significantly higher scores than non- attendees on three important aspects of post trauma management: ¦ reassurance that the symptoms they might be experiencing were normal ¦ knowledge about sources of further information about traumatic reactions ¦ knowledge about where in the organisation to access further support. xv Those who attended SPoT meetings were also far more positive in their views of RMG and the role of support in enabling them to get back to normal, in some cases this extended to more (...) back to normal. xvi In relation to the SPoT meetings, the most important aspects of ‘good’ support were found to be in relation to the educational aspects of meeting ie information about where to go to obtain further support within the organisation, identification of symptoms individuals might have been experiencing since the incident and information about the normal reactions to trauma and coping-mechanisms. Conclusions These results highlight the importance of the organisation’s response

2006 Publication 1430

152. Destructive interpersonal workplace conflict ? bullying: effectiveness of management interventions

and the answer he gave me back was that you’ll just have to do the best you can. He said it’s what we all have to do, we have to do the best we can and I said to him but I don’t think that’s good enough because to me that is bullying, this is the Trust bullying me! I don’t have 37 ½ hours written in my contract, it just says hours as needed I forget the phrase but it says you know to do the job.” 19 Other items: o Existing work pressure makes it difficult to take time off work o Vacant positions are filled

2006 Publication 1430

153. Managing attendance at work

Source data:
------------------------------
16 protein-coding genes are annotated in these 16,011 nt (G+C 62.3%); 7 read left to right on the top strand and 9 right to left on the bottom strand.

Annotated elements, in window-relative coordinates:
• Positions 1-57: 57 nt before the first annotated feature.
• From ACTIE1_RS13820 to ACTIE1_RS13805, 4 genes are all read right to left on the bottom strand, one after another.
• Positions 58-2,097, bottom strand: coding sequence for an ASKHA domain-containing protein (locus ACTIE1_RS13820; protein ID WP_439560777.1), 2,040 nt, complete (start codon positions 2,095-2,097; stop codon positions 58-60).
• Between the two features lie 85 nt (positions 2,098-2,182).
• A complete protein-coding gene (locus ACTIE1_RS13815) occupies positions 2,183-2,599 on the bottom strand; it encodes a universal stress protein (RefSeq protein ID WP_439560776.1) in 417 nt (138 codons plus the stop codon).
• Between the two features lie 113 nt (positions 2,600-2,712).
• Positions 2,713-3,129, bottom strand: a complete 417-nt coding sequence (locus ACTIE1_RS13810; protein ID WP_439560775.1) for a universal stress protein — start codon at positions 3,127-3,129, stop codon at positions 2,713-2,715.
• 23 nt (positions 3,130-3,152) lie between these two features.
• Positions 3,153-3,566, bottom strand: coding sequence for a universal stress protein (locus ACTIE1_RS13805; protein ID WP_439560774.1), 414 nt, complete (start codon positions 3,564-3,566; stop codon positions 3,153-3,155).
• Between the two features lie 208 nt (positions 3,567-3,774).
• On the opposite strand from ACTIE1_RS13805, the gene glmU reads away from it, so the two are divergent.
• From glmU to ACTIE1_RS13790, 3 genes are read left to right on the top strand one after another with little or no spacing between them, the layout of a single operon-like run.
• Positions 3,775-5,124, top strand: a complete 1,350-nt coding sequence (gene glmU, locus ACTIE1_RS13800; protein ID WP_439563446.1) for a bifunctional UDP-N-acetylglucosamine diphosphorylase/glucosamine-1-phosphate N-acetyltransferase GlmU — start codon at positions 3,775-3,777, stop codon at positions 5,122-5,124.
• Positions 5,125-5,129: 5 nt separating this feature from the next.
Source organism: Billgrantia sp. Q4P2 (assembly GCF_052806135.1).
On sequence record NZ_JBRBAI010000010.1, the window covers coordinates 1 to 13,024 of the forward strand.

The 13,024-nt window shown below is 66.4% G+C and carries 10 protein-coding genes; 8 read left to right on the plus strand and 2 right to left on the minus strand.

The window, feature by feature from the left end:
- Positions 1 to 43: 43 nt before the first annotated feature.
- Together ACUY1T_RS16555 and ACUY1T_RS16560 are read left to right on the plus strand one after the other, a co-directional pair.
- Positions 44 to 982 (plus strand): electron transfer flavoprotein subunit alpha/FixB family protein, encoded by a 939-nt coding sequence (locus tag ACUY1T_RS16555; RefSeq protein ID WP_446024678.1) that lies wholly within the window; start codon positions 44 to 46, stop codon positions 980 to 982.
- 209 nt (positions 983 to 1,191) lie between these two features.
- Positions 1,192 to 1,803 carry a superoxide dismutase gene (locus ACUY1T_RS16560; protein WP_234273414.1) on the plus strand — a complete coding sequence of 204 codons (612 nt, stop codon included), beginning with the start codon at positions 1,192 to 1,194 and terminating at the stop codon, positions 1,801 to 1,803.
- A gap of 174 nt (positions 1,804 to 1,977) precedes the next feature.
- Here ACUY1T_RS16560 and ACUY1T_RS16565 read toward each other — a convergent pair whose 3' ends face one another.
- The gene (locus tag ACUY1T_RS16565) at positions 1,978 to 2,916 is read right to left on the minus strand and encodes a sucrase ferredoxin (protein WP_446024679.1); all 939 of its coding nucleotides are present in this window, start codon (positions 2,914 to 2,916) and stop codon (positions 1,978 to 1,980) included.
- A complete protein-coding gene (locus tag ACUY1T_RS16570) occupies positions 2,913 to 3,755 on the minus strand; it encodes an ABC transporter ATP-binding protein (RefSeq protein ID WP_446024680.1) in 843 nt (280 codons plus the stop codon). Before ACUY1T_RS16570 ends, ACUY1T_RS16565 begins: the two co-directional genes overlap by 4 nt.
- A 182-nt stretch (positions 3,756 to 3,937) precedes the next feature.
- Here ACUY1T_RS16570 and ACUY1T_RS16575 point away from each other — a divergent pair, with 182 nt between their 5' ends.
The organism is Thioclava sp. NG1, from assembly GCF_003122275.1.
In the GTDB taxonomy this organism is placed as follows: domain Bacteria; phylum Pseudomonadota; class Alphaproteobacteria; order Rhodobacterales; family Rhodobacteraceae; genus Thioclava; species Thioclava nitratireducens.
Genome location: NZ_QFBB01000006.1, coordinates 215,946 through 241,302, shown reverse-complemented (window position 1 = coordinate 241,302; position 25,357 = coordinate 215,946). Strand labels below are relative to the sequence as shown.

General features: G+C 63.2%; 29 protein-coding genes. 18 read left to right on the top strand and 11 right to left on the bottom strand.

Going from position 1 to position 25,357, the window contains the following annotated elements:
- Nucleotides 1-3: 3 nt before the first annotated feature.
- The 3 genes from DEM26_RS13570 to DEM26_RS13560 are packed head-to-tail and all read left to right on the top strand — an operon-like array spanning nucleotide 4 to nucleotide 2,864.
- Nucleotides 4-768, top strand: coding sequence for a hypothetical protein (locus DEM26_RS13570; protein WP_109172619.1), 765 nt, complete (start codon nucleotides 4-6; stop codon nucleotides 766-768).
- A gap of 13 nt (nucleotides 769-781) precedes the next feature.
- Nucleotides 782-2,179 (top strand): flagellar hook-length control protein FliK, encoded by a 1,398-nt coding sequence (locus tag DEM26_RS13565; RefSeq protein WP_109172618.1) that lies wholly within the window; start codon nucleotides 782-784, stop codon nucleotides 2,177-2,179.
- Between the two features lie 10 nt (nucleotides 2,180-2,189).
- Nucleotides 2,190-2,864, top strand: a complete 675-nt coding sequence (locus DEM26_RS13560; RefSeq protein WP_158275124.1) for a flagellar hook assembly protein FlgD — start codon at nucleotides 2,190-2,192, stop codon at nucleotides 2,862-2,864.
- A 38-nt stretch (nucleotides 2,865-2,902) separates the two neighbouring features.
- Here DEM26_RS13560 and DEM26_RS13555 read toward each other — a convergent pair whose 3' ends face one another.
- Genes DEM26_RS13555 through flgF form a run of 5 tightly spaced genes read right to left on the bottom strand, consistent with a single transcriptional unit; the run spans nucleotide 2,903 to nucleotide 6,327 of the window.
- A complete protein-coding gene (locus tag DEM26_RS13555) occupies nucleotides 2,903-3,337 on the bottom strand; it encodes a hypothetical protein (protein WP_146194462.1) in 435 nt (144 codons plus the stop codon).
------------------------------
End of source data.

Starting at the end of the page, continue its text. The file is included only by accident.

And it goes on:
out a specific action will be directly linked to other elements of the wider policy. For example, in one organisation the objective of recording and monitoring absence data may be to gather information about the amount of absence associated with a specific workplace hazard. For another the purpose may be to assess the effectiveness of a particular intervention such as the introduction of a back pain management programme, while for a third it may be aimed at changing a negative absence culture (...) POINTS CASE REVIEWS PRE-EMPLOYMENT SELECTION CRITERIA PROACTIVE AND TREATMENT POLICIES HEALTH PROMOTION BACK PAIN MANAGEMENT STRESS MANAGEMENT RISK MANAGEMENT REHABILITATION ‘FAMILY FRIENDLY’ POLICIES ORGANISATION BASED HEALTH & SAFETY JOB SATISFACTION “CULTURE” 7 Section II - Method Given the framework and scope described above the following questions were defined as those to be addressed. ? are the objectives of policies clear? ? how feasible is the implementation of policies? ? how effective

2002 Publication 1430

156. Occupational Therapy for Adults Undergoing Total Hip Replacement

. It is recommended that service users are given advice on effective pain management strategies, to decrease pre- operative pain experience and sleep disturbance, and enhance post- operative physical function. (Berge et al 2004, B; Montin et al 2007, C; Parsons et al 2009, C) 1 B 8. It is suggested that standardised assessment and outcome measures are used, where appropriate, to determine functional outcome and occupational performance in rehabilitation settings, either inpatient or community based. (Gillen et al (...) are identified, the occupational therapist refers the service user on to community rehabilitation, reablement or intermediate care services to enhance community reintegration. (de Groot et al 2008, D; Gillen et al 2007, C) 2 C HIP REPLACEMENT.indd 4 21/02/2013 11:08 5 College of Occupational Therapists 1 Introduction Total hip replacement has been identi?ed as an effective treatment for the hip joint that causes pain and is no longer functioning properly, and when conservative management is no longer

2012 Publication 1554

157. Immunoglobulin infusions: intravenous and subcutaneous